Thursday, July 16, 2009
Anthony Thiselton on Identity and Behavior
The connection between identity and behavior is central to the work of Anthony Thiselton who argues for the ‘inseparability of Christian identity and Christian lifestyle, or of theology and ethics’ (2000: 458). He understands Paul’s rhetorical strategy to be ‘stabilizing the corporate identity and structure of a community’ with the cross as the foundation for Christian identity (94, 147-48). Unlike Richard Hays, Thiselton specifically addresses social identity (cf. 1 Cor 1:27-29) and incorporates discussions of honor/shame and that ‘which deprives the self of its social identity’ into his interpretation (187). The experience of being in Christ is central to the life of the community, however, for Thiselton the presence of God and the work of the Spirit are also that which ‘constitutes the identity of the people of God’ (cf. 1 Cor 3:16; 310, 317; cf. Volf 1996: 176-78).
For Thiselton, communal identity is Paul’s primary focus, who ‘does indeed want “to hold together” a corporate Christian identity founded on the death and resurrection of Christ, which applies Christ and the cross as a criterion and critique of freelance claims to be “spiritual persons,” or “people of the Spirit”’ (372 emphasis original). Though not intentionally excluding individual concerns, Thiselton understands Paul to be preoccupied with forming the communal identity of the Corinthians. There may be room for a slight corrective here, for example, when dealing with the moral issue in 1 Cor 5:1-13, which appears to be quite focused on the individual. Thiselton concludes that Paul does not want ‘persistent immorality of a notorious kind to compromise the corporate identity of the community (5:5, 7, 13)’ (381).
Thiselton also interacts with current approaches to power in that discussion of identity formation leads to questions concerning authority, power, and the potential for domination (372-76). His work also all too briefly discusses how texts, such as 1 Corinthians form identity, especially in relation to how their response to the text unmasks their identity (296). Thiselton also understands Paul’s ethical exhortations to be sourced in the Hebrew Scriptures, quoting Rosner, Paul ‘showed himself to have Scriptural structures of thought, such as the notion that identity must inform behavior’ (446; Rosner 1994: 121; emphasis original). Paul was forming an alternative community with a distinct ethos in comparison with the broader culture, so one would expect analogs for Paul’s guidance to emerge from the Hebrew Scriptures rather than for example, the moral philosophers. Thiselton concludes ‘that Christian corporate identity has a distinctive foundation and a distinctive lifestyle as against Graeco-Roman social, political, and religious traditions’ (446-47; 450-51). This coheres well with the presupposition that Paul was thoroughly embedded in Judaism and argued as such. Thiselton’s work shows a high degree of complexity in relation to identity studies and his influence on my work is quite obvious.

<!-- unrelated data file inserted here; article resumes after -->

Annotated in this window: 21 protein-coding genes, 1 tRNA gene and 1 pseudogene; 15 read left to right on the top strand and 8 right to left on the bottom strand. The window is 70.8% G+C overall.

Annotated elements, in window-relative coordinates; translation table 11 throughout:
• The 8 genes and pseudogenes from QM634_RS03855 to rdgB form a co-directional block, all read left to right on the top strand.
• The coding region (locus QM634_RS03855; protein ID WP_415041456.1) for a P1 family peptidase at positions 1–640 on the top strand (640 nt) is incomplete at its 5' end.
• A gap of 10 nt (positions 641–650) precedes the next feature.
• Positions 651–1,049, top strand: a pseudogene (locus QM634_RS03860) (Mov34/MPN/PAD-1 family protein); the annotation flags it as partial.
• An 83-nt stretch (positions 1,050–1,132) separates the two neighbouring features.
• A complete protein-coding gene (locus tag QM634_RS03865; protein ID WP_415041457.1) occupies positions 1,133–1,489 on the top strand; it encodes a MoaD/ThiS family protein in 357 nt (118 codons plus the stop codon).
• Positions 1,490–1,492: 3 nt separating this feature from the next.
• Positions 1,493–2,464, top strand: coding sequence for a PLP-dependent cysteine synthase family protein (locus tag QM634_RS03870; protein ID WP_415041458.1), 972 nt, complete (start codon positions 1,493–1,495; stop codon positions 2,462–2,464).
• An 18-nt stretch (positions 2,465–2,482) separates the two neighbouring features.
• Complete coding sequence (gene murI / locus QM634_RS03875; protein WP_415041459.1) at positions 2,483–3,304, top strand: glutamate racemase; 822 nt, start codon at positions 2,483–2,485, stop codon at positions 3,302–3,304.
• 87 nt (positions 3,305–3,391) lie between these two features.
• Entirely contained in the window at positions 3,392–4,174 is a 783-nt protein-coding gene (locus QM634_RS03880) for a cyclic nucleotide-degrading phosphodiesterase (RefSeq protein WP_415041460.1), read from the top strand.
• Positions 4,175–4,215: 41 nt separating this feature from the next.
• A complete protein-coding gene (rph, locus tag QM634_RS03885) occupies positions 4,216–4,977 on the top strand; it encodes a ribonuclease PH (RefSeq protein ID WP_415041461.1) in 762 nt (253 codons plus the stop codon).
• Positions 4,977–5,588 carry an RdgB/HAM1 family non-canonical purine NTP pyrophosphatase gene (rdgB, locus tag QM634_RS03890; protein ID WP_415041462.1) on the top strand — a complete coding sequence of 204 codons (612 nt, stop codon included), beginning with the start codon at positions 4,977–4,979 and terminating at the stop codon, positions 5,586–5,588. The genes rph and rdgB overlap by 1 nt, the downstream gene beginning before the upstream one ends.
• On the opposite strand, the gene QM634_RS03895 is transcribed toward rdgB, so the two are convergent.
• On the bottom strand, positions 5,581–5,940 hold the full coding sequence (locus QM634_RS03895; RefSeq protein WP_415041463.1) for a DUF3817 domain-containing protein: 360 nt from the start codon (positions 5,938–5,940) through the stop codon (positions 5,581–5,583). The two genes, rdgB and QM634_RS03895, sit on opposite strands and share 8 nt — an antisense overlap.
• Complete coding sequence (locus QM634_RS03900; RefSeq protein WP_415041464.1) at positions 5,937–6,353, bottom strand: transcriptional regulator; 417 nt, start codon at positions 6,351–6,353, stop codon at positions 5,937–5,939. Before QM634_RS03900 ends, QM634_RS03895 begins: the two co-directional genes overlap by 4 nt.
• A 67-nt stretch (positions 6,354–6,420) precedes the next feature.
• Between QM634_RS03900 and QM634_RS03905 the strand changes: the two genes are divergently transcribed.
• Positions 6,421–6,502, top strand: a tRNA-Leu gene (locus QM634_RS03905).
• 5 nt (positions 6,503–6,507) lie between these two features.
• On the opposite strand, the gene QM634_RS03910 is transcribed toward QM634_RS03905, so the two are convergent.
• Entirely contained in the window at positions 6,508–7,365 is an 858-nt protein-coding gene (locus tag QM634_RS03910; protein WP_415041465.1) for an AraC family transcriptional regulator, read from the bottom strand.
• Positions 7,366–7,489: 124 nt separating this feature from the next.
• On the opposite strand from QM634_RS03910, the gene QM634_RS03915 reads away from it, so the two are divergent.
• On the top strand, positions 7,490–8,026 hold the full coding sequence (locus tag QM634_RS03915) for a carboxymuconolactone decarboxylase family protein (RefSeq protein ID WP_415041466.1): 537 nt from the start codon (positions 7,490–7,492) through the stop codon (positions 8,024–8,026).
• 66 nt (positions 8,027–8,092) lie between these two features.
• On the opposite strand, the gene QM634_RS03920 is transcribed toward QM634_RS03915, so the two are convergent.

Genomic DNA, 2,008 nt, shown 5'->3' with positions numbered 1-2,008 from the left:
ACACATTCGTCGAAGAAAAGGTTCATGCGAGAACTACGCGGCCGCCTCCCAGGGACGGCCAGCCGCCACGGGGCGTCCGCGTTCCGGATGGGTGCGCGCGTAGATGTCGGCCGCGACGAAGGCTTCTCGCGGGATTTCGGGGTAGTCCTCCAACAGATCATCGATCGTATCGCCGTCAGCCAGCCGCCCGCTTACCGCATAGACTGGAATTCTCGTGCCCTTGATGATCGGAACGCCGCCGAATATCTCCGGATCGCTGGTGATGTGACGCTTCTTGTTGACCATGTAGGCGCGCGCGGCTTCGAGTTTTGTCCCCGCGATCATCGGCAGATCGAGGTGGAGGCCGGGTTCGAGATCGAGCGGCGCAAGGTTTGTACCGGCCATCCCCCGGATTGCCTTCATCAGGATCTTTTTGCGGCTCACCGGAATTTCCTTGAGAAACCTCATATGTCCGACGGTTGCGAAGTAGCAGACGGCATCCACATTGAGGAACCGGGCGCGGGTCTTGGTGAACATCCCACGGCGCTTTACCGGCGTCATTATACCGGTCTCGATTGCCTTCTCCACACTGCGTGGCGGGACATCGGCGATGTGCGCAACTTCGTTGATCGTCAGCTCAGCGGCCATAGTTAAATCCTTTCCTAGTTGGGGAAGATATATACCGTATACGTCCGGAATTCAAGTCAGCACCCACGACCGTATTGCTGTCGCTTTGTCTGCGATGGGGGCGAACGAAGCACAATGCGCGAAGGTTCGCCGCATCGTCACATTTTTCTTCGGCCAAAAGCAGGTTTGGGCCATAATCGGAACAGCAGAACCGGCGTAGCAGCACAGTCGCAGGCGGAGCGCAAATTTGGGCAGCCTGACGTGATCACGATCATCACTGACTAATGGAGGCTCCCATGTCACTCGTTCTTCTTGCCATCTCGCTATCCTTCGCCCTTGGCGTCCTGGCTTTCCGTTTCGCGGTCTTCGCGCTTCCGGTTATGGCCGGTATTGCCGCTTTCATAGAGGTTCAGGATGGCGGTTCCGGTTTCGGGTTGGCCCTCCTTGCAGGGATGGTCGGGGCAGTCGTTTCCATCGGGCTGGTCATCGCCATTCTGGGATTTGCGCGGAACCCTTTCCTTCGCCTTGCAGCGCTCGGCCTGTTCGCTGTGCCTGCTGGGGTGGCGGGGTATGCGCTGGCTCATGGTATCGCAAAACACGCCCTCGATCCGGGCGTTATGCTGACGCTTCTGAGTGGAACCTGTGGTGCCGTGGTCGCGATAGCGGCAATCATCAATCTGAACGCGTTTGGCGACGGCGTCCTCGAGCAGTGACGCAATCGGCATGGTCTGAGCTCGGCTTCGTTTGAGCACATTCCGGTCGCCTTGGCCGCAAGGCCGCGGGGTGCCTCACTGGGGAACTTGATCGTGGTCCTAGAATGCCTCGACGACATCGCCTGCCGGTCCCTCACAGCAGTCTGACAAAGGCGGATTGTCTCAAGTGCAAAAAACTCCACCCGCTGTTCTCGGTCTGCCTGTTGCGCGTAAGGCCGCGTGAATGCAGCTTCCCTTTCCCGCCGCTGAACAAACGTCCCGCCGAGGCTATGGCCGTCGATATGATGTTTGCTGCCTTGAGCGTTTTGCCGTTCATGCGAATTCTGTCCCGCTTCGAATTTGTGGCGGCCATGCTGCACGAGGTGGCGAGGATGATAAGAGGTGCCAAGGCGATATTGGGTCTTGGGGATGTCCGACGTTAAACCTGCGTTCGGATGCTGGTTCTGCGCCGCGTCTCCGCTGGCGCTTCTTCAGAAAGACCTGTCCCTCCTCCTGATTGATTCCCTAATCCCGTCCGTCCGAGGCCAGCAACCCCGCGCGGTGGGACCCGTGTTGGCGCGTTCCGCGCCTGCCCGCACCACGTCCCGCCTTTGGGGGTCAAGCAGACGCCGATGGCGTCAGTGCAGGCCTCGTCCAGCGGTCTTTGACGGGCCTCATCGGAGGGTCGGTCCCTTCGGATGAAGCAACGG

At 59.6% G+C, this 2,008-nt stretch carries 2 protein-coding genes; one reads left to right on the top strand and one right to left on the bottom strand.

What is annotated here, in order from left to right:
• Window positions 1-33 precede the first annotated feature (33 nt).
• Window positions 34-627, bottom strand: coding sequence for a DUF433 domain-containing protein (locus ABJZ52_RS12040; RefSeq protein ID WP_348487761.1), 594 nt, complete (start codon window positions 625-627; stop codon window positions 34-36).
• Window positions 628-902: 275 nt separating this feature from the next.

Rosner, Brian S. Paul, Scripture and Ethics: A Study of 1 Corinthians 5-7. Leiden: E.J. Brill, 1994.
Thiselton, Anthony C. The First Epistle to the Corinthians: A Commentary on the Greek Text. Grand Rapids, Mich: W.B. Eerdmans, 2000.
Volf, Miroslav. Exclusion and Embrace: A Theological Exploration of Identity, Otherness, and Reconciliation. Nashville: Abingdon Press, 1996.